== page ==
Photo Credit: She Should Run
It's no secret that women are significantly underrepresented in government. Despite making up more than half of the country's population, less than 20 percent of congress is made up of women. The result? Biased legislation and extreme difficulty in getting anything passed that is aimed at closing the gender gap.
That's where She Should Run comes in. The non-profit encourages non-partisan female participation in the political system by recruiting distinguished individuals and providing resources for them to run for public office.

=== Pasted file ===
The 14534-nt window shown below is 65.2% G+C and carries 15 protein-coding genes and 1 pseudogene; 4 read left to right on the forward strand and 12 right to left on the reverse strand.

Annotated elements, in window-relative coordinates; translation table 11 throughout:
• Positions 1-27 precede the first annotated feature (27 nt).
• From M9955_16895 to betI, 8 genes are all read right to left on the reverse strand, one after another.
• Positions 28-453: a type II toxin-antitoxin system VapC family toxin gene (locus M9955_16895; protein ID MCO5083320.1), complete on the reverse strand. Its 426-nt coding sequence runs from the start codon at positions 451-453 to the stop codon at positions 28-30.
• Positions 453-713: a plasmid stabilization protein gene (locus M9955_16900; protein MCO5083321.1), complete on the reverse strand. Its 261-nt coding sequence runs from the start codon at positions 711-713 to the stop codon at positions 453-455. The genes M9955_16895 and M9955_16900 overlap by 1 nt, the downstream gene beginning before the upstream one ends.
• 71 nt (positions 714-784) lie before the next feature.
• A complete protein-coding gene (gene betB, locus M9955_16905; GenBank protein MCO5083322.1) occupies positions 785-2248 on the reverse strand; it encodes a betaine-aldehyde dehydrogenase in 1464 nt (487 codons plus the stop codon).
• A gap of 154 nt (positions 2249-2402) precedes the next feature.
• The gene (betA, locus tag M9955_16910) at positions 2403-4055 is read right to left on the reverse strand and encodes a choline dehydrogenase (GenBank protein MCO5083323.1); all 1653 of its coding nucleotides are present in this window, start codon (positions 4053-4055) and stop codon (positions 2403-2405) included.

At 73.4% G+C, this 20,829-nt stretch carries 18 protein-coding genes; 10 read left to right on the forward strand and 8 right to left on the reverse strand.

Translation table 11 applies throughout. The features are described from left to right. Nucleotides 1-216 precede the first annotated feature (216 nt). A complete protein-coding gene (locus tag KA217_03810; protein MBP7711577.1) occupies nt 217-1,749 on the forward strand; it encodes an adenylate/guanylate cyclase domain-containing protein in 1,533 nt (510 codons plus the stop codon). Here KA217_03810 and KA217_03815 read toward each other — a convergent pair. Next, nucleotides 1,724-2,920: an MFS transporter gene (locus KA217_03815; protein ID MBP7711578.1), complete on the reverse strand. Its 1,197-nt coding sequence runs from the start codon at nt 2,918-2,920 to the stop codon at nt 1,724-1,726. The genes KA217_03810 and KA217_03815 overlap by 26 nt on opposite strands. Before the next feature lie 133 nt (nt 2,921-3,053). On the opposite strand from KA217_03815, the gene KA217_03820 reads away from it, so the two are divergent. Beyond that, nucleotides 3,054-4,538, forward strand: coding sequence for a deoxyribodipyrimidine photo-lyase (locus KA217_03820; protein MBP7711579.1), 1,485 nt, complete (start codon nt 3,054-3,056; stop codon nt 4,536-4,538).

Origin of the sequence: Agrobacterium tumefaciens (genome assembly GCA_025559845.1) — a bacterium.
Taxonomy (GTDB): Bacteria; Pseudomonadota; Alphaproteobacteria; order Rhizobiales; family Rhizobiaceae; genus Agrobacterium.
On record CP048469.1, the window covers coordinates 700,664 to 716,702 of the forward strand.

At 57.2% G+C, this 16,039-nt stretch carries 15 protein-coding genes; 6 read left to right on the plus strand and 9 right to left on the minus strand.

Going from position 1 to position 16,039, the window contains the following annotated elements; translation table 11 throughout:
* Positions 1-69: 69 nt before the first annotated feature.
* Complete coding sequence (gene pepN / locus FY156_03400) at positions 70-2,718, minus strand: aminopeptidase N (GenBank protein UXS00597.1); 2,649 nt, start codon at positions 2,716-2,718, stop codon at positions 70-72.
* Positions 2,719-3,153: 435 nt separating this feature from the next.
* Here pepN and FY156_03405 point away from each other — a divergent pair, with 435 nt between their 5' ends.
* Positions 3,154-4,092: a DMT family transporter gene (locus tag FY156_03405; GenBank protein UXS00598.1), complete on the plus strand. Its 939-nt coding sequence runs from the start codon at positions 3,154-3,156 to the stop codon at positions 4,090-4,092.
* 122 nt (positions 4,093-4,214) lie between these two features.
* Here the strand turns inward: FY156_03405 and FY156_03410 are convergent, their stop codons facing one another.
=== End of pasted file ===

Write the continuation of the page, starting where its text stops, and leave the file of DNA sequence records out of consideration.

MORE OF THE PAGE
Their "Ask a Woman to Run" program has already built a community of more than 100,000 women thinking about running for office, providing "multi-platform ongoing awareness and action campaigns (which) continue to make the case for women’s representation in elected leadership."
After landing a job as a political aid, Diana Hwang started noticing the lack of Asian Americans involved in American politics. Hwang, whose full story can be found on SheShouldRun.org, organized a group of 35 young women to work and gain experience working alongside legislators, giving them the power in numbers to tackle unaddressed issues affecting their community.
That's only one of the countless initiatives taken by community members of She Should Run, which has been strengthening women's position in politics since their start in 2006. To find out more about the organization or to donate, check out their website by clicking here!